Document Detail


Reduced energy expenditure and impaired feeding-related signals but not high energy intake reinforces hypothalamic obesity in adults with childhood onset craniopharyngioma.
MedLine Citation:
PMID:  20826582     Owner:  NLM     Status:  MEDLINE    
Abstract/OtherAbstract:
CONTEXT: Obesity is a frequent manifestation of hypothalamic damage from a craniopharyngioma (CP). It is not yet clarified whether the obesity is due to alterations in energy expenditure, i.e. basal metabolic rate (BMR) and physical activity, or to increased energy intake (EI).
OBJECTIVE: The aim was to investigate whether energy expenditure and EI differed between childhood onset CP patients and matched population controls and whether these measures were related to hypothalamic damage, as tumor growth into the third ventricle (TGTV).
DESIGN AND METHODS: Forty-two CP patients (20 women) aged 28 yr (range, 17-57 yr) operated between 1958 and 2000 in the South Medical Region of Sweden (population, 2.5 million) were studied. Body composition, satiety hormones, BMR (indirect calorimetry), physical activity, EI, and attitudes toward eating were assessed. Comparisons were made with matched controls and between patients with (n=25) and without (n=17) TGTV.
RESULTS: After adjustment, patients had lower BMR compared to controls (-90 kcal/24 h; P=0.02) and also had lower EI (1778 vs. 2094 kcal/24 h; P=0.008), and the EI/BMR ratio was significantly lower in TGTV patients. Similar dietary macronutrient composition was found, and only significantly higher scales in restricting food intake were recorded in patients. Ghrelin levels were significantly lower in patients, whereas serum insulin and leptin levels were higher (P<0.001), and both ghrelin and insulin correlated significantly to tumor growth. Lower levels of physical activity (P<0.01) were recorded in patients.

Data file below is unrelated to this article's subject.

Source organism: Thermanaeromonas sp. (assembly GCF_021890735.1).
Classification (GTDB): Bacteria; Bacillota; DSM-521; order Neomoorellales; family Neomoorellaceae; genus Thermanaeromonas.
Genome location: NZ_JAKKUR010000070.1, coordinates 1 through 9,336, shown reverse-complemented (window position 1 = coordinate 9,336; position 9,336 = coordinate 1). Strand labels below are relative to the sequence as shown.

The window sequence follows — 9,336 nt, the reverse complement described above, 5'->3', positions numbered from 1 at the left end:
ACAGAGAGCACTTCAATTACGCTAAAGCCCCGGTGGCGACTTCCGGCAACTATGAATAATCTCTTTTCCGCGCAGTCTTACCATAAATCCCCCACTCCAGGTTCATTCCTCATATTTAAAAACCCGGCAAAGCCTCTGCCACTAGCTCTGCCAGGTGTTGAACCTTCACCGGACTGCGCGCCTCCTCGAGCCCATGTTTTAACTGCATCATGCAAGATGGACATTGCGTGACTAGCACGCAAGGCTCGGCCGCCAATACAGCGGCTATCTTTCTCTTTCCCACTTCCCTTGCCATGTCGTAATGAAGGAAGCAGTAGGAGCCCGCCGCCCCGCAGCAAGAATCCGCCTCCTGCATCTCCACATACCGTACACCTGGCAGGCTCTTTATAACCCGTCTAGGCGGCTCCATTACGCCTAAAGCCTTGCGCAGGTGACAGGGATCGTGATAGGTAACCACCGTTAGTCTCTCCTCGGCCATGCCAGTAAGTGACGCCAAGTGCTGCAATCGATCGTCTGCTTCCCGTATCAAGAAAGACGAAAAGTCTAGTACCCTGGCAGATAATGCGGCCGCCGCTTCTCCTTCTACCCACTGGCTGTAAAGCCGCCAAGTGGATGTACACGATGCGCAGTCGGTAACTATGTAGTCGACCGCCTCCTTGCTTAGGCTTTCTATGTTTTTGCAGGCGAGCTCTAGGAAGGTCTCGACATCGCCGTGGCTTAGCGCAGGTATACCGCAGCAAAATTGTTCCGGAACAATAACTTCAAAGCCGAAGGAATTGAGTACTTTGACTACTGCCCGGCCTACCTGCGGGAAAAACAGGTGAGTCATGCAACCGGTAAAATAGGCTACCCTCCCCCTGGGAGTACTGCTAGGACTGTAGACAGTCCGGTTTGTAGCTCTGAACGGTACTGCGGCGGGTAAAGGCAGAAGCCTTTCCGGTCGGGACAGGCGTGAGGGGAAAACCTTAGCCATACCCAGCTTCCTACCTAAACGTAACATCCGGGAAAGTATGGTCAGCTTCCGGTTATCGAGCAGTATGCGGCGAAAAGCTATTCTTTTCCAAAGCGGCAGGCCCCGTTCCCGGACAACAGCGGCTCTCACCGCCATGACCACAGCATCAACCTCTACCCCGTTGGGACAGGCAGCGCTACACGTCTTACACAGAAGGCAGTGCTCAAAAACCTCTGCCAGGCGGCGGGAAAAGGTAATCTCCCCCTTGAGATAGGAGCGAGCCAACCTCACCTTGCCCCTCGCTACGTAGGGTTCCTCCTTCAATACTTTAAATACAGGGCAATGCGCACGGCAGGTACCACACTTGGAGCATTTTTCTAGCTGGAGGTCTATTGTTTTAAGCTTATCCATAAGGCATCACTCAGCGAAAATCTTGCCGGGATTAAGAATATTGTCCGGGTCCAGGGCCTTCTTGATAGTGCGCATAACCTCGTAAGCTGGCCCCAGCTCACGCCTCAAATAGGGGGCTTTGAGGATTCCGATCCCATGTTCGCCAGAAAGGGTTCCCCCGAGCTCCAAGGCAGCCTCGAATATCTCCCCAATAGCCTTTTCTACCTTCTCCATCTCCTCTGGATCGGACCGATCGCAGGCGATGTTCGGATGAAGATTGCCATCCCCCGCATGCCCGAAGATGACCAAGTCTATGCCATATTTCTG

CONCLUSIONS: The major mechanisms that reinforced obesity were hypothalamic damage causing disrupted or impaired sensitivity to feeding-related signals for leptin, insulin, and ghrelin, and reductions in both BMR and physical activity.
Authors:
Helene Holmer; Gabriella Pozarek; Elisabet Wirfält; Vera Popovic; Bertil Ekman; Jonas Björk; Eva-Marie Erfurth
Publication Detail:
Type:  Journal Article; Research Support, Non-U.S. Gov't     Date:  2010-09-08
Journal Detail:
Title:  The Journal of clinical endocrinology and metabolism     Volume:  95     ISSN:  1945-7197     ISO Abbreviation:  J. Clin. Endocrinol. Metab.     Publication Date:  2010 Dec 
Date Detail:
Created Date:  2010-12-06     Completed Date:  2011-01-14     Revised Date:  -    
Medline Journal Info:
Nlm Unique ID:  0375362     Medline TA:  J Clin Endocrinol Metab     Country:  United States    
Other Details:
Languages:  eng     Pagination:  5395-402     Citation Subset:  AIM; IM    
Affiliation:
Department of Internal Medicine, Cenral Hospital, Kristianstad, Sweden.
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MeSH Terms
Descriptor/Qualifier:
Adolescent
Adult
Age of Onset
Androgens / therapeutic use
Child
Craniopharyngioma / blood,  complications*,  drug therapy,  pathology
Energy Intake / physiology*
Energy Metabolism / physiology*
Estrogens / therapeutic use
Feeding Behavior / physiology*
Female
Ghrelin / blood
Humans
Hypothalamus / physiopathology*
Insulin / blood
Leptin / blood
Male
Middle Aged
Obesity / etiology*,  physiopathology*
Questionnaires
Sweden
Thyroxine / therapeutic use
Chemical
Reg. No./Substance:
0/Androgens; 0/Estrogens; 0/Ghrelin; 0/Leptin; 11061-68-0/Insulin; 7488-70-2/Thyroxine

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